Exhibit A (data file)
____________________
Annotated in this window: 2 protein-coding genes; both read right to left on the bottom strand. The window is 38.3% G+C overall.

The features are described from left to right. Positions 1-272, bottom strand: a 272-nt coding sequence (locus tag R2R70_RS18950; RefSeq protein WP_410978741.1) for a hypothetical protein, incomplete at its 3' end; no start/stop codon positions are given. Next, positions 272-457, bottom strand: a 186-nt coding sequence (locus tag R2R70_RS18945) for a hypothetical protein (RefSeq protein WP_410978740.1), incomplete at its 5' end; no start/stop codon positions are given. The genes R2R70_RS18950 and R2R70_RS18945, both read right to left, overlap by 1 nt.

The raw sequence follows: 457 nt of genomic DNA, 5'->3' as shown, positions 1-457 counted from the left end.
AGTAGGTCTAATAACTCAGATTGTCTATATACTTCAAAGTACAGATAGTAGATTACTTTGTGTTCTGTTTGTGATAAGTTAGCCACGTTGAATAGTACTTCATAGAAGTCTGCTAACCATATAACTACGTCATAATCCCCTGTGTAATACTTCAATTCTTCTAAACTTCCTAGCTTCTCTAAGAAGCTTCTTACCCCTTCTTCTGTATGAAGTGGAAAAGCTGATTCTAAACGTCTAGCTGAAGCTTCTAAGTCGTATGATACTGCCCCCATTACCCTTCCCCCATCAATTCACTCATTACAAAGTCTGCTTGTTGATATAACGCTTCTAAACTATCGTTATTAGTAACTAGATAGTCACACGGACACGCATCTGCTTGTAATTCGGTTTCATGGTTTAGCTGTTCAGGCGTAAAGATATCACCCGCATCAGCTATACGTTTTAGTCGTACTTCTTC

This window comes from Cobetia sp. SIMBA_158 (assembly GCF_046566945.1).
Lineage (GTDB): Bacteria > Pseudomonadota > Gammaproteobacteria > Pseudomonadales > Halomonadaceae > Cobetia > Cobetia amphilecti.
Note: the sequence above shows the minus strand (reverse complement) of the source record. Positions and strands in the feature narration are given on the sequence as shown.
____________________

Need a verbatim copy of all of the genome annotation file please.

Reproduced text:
Annotated in this window: 2 protein-coding genes; both read right to left on the bottom strand. The window is 38.3% G+C overall.

The features are described from left to right. Positions 1-272, bottom strand: a 272-nt coding sequence (locus tag R2R70_RS18950; RefSeq protein WP_410978741.1) for a hypothetical protein, incomplete at its 3' end; no start/stop codon positions are given. Next, positions 272-457, bottom strand: a 186-nt coding sequence (locus tag R2R70_RS18945) for a hypothetical protein (RefSeq protein WP_410978740.1), incomplete at its 5' end; no start/stop codon positions are given. The genes R2R70_RS18950 and R2R70_RS18945, both read right to left, overlap by 1 nt.

The raw sequence follows: 457 nt of genomic DNA, 5'->3' as shown, positions 1-457 counted from the left end.
AGTAGGTCTAATAACTCAGATTGTCTATATACTTCAAAGTACAGATAGTAGATTACTTTGTGTTCTGTTTGTGATAAGTTAGCCACGTTGAATAGTACTTCATAGAAGTCTGCTAACCATATAACTACGTCATAATCCCCTGTGTAATACTTCAATTCTTCTAAACTTCCTAGCTTCTCTAAGAAGCTTCTTACCCCTTCTTCTGTATGAAGTGGAAAAGCTGATTCTAAACGTCTAGCTGAAGCTTCTAAGTCGTATGATACTGCCCCCATTACCCTTCCCCCATCAATTCACTCATTACAAAGTCTGCTTGTTGATATAACGCTTCTAAACTATCGTTATTAGTAACTAGATAGTCACACGGACACGCATCTGCTTGTAATTCGGTTTCATGGTTTAGCTGTTCAGGCGTAAAGATATCACCCGCATCAGCTATACGTTTTAGTCGTACTTCTTC

This window comes from Cobetia sp. SIMBA_158 (assembly GCF_046566945.1).
Lineage (GTDB): Bacteria > Pseudomonadota > Gammaproteobacteria > Pseudomonadales > Halomonadaceae > Cobetia > Cobetia amphilecti.
Note: the sequence above shows the minus strand (reverse complement) of the source record. Positions and strands in the feature narration are given on the sequence as shown.